CLINICAL TRIALS: Patient Protection System ‘Flawed’
Clinical trial participants could be exposed to "unsafe and unethical practices" because the national system charged with protecting them is riddled with problems, a new federal investigation reveals (Pear, New York Times, 5/30). The draft report by Department of Health and Human Services Inspector General June Gibbs Brown pointed to "crushing workloads, inadequate training and potential conflicts of interest" among the institutional review boards that protect patients who are involved in clinical trials of experimental drugs and medical devices, the Wall Street Journal reports (McGinley, 6/1). Brown said the boards "review too much, too quickly, with too little expertise" -- a serious warning signal to consumers and the drug companies and federal agencies that conduct the studies, the Times reports (5/30). The findings come as President Clinton and lawmakers on Capitol Hill are pledging increased spending on biomedical research. Some legislators have floated proposals that would double the budget of the National Institutes of Health over the next five years, a change that could mean a fivefold increase in clinical trial participants, according to the Journal.
A System In Jeopardy
The Journal reports that some 3,000 to 5,000 review boards across the nation are charged with protecting clinical trial participants -- part of a government mandate "that research be approved and monitored by the review boards, which are mostly locally based panels of experts and laymen." Most boards are hospital-affiliated, but some are associated with managed care companies or other for-profit organizations. But the government investigation reports that the current system "is in jeopardy" and calls for an overhaul including better education of researchers and reviewers about patient protections and the inclusion of "an adequate number of consumer representatives to promote independence and objectivity." Brown also urged the Food and Drug Administration to regularly inform the review boards of any actions taken against researchers who are conducting a clinical trial (6/1).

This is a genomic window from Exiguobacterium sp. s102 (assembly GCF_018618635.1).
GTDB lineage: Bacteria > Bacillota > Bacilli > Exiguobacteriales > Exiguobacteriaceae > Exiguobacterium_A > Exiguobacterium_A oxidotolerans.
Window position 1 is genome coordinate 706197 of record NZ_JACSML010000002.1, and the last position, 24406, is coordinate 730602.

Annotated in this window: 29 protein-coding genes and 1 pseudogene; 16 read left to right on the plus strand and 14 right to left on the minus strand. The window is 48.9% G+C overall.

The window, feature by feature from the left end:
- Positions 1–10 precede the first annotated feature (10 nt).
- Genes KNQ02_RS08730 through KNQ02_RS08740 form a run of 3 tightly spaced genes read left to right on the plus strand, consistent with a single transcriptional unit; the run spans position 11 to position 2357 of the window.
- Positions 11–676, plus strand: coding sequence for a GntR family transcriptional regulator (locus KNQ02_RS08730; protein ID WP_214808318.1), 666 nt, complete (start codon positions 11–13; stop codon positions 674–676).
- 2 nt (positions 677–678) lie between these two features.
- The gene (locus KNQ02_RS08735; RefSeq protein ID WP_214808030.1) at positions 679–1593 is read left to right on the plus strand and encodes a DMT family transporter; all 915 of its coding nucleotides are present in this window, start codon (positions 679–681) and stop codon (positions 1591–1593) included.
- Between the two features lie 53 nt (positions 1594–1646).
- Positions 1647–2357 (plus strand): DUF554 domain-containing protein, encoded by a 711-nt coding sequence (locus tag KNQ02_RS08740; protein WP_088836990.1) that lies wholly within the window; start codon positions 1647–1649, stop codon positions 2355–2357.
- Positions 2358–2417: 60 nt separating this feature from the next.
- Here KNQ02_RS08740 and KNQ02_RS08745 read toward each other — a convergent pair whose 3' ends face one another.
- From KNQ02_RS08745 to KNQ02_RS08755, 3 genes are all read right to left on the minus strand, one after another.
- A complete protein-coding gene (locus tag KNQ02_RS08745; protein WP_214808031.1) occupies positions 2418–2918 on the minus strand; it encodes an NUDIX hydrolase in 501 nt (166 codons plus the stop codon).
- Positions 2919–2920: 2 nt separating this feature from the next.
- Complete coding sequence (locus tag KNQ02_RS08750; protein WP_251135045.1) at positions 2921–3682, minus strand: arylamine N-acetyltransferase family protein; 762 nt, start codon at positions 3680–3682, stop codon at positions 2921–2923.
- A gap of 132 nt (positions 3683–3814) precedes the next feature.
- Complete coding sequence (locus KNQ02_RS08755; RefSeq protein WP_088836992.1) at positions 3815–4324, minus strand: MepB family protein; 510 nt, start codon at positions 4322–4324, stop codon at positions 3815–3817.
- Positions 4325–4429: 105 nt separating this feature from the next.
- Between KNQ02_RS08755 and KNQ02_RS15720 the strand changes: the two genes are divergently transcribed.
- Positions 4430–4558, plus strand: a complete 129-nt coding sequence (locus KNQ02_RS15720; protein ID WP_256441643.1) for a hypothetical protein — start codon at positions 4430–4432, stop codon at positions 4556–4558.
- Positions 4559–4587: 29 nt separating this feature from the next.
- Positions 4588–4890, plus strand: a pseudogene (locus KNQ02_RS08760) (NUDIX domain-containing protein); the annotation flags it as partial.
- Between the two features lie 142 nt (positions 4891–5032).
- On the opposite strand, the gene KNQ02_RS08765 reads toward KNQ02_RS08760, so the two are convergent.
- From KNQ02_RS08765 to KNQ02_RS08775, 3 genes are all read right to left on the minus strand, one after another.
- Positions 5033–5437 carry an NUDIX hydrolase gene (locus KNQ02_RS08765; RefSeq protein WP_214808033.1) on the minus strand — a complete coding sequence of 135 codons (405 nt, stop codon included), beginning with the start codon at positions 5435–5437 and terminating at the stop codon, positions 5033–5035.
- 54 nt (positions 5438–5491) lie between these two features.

The government report noted several problems with clinical trial review boards, including: a lack of expertise among panel members about techniques like genetic testing, gene therapy and animal tissue transplants; scarce information about patient protection when studies are conducted simultaneously at several hospitals and a deluge of research proposals that makes "perfunctory review" the norm. Review boards frequently are inundated by "reports on drugs' harmful side effects," but their workloads might be so heavy that they "spend just 'one or two minutes of review per study,'" the investigators report (Times, 5/30). Brown also raised concerns about potential conflicts of interest: "Clinical research provides revenue and prestige to the institutions to which (the review boards) belong. The institutions expect (the review boards) to support these interests at the same time that they protect human subjects" (Journal, 6/1). Dr. Bert Spilker, senior vice president of the Pharmaceutical Research and Manufacturers of America, said the review boards are "harried by an enormous workload," but said he was "surprised and offended" by the report's claim that conflicts of interest are rampant, the Times reports (5/30). To ease the burden on local panels, Spilker "urged the establishment of a national review board to handle multihospital trials" (Journal, 6/1).
Fewer Patients To Protect
As the federal government reports that patients in clinical trials may not be getting adequate protections, researchers are struggling to find patients willing to participate in their studies. The Baltimore Sun reports that even as current studies make strides in the fight against cancer, "many trials go begging for volunteers." Researchers who recently reported success in treating breast cancer with the drug tamoxifen cited "the slow pace of recruitment" as one factor that caused the trial to "take five years rather than two to complete." Ultimately, researchers settled for a smaller sample than they had originally hoped to use. Among the problems in finding patients to participate, researchers cite difficulty in convincing doctors to recommend an experimental drug, overcoming patients' concerns about the drugs' risks and recruiting patients when some of them are likely to get a placebo instead of the experimental therapy. Problems also occur when patients are saddled with medical costs associated with the trials that their insurance companies refuse to pay. Although drug companies and research grants "typically cover experimental therapies," the cost of related hospital stays or other costs stemming from complications often fall on the patient (Bor/Sugg, 5/31).
See the current issue of U.S. News & World Report for the story of a California family's struggle with its insurance company to obtain coverage for experimental breast cancer treatments (6/8 issue).